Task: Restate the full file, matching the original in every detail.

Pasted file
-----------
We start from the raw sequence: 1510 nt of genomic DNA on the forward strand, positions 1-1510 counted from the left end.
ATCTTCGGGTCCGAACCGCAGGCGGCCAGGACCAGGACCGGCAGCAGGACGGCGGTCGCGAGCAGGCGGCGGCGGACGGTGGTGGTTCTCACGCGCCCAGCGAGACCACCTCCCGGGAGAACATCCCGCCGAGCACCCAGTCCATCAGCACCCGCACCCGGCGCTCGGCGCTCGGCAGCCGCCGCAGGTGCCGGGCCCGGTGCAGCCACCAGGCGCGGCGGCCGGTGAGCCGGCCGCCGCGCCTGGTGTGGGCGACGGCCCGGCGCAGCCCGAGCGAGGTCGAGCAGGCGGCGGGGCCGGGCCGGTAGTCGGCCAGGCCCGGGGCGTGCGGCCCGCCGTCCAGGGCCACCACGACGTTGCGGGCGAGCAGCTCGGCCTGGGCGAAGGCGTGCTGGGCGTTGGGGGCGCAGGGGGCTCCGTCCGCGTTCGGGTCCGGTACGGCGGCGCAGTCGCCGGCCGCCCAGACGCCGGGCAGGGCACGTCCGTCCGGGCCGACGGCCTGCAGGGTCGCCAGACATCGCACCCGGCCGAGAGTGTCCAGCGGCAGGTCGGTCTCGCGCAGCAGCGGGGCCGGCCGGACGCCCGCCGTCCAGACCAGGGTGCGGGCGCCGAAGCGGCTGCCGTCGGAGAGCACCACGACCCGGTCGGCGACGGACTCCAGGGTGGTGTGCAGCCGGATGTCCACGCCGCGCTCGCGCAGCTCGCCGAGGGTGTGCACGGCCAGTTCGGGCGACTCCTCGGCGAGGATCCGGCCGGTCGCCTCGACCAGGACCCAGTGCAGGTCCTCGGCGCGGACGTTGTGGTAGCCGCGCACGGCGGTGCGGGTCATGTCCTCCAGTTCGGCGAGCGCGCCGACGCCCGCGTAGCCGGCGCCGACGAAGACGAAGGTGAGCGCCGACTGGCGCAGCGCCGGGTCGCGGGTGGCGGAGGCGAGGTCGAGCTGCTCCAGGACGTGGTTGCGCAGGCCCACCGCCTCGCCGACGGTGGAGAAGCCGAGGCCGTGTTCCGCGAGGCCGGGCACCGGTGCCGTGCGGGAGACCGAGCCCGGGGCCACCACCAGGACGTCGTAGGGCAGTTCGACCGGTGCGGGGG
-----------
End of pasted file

We start from the raw sequence: 1510 nt of genomic DNA on the forward strand, positions 1-1510 counted from the left end.
ATCTTCGGGTCCGAACCGCAGGCGGCCAGGACCAGGACCGGCAGCAGGACGGCGGTCGCGAGCAGGCGGCGGCGGACGGTGGTGGTTCTCACGCGCCCAGCGAGACCACCTCCCGGGAGAACATCCCGCCGAGCACCCAGTCCATCAGCACCCGCACCCGGCGCTCGGCGCTCGGCAGCCGCCGCAGGTGCCGGGCCCGGTGCAGCCACCAGGCGCGGCGGCCGGTGAGCCGGCCGCCGCGCCTGGTGTGGGCGACGGCCCGGCGCAGCCCGAGCGAGGTCGAGCAGGCGGCGGGGCCGGGCCGGTAGTCGGCCAGGCCCGGGGCGTGCGGCCCGCCGTCCAGGGCCACCACGACGTTGCGGGCGAGCAGCTCGGCCTGGGCGAAGGCGTGCTGGGCGTTGGGGGCGCAGGGGGCTCCGTCCGCGTTCGGGTCCGGTACGGCGGCGCAGTCGCCGGCCGCCCAGACGCCGGGCAGGGCACGTCCGTCCGGGCCGACGGCCTGCAGGGTCGCCAGACATCGCACCCGGCCGAGAGTGTCCAGCGGCAGGTCGGTCTCGCGCAGCAGCGGGGCCGGCCGGACGCCCGCCGTCCAGACCAGGGTGCGGGCGCCGAAGCGGCTGCCGTCGGAGAGCACCACGACCCGGTCGGCGACGGACTCCAGGGTGGTGTGCAGCCGGATGTCCACGCCGCGCTCGCGCAGCTCGCCGAGGGTGTGCACGGCCAGTTCGGGCGACTCCTCGGCGAGGATCCGGCCGGTCGCCTCGACCAGGACCCAGTGCAGGTCCTCGGCGCGGACGTTGTGGTAGCCGCGCACGGCGGTGCGGGTCATGTCCTCCAGTTCGGCGAGCGCGCCGACGCCCGCGTAGCCGGCGCCGACGAAGACGAAGGTGAGCGCCGACTGGCGCAGCGCCGGGTCGCGGGTGGCGGAGGCGAGGTCGAGCTGCTCCAGGACGTGGTTGCGCAGGCCCACCGCCTCGCCGACGGTGGAGAAGCCGAGGCCGTGTTCCGCGAGGCCGGGCACCGGTGCCGTGCGGGAGACCGAGCCCGGGGCCACCACCAGGACGTCGTAGGGCAGTTCGACCGGTGCGGGGG